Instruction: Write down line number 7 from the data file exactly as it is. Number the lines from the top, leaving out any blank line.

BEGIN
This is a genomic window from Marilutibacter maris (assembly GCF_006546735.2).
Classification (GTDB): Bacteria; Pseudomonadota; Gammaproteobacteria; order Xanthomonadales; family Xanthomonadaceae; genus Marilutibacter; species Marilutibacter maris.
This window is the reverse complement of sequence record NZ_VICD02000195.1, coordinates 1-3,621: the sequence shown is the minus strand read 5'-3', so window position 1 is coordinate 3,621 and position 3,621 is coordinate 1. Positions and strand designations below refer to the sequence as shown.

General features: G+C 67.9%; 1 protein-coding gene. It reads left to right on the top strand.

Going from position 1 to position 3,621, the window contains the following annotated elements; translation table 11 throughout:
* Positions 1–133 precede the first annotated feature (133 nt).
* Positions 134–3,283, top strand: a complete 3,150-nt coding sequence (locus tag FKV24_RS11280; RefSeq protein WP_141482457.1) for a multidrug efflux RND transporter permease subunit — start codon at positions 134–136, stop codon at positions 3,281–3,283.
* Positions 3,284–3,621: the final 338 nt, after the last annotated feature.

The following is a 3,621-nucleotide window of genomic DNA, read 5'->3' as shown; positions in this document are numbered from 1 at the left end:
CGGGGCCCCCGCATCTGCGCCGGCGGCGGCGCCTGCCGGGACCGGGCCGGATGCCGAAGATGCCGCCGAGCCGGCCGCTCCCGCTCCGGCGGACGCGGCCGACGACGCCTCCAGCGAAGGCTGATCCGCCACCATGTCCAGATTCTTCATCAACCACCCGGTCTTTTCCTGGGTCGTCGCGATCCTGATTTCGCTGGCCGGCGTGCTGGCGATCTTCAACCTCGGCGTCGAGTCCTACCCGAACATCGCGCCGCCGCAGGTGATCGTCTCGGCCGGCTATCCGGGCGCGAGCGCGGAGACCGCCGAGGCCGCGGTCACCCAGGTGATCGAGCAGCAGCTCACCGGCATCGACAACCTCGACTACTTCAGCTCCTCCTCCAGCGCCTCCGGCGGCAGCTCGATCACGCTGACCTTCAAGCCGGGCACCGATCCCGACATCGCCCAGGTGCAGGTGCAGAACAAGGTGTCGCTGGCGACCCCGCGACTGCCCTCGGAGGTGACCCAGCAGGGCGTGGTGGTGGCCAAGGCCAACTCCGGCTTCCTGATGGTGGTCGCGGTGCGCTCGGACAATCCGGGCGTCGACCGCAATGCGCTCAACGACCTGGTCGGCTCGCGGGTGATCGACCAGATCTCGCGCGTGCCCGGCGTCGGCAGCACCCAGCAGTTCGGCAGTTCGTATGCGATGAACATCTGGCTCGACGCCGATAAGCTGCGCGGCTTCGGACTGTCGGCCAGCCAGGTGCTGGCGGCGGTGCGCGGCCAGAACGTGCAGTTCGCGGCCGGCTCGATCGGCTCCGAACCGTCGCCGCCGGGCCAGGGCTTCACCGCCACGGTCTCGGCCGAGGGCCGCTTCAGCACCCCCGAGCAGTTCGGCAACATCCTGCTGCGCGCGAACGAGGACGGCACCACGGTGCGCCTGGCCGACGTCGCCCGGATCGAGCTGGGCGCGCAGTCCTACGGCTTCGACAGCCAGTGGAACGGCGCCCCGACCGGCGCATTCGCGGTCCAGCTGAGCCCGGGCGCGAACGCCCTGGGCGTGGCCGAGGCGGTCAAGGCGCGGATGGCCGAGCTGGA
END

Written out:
* Positions 134–3,283, top strand: a complete 3,150-nt coding sequence (locus tag FKV24_RS11280; RefSeq protein WP_141482457.1) for a multidrug efflux RND transporter permease subunit — start codon at positions 134–136, stop codon at positions 3,281–3,283.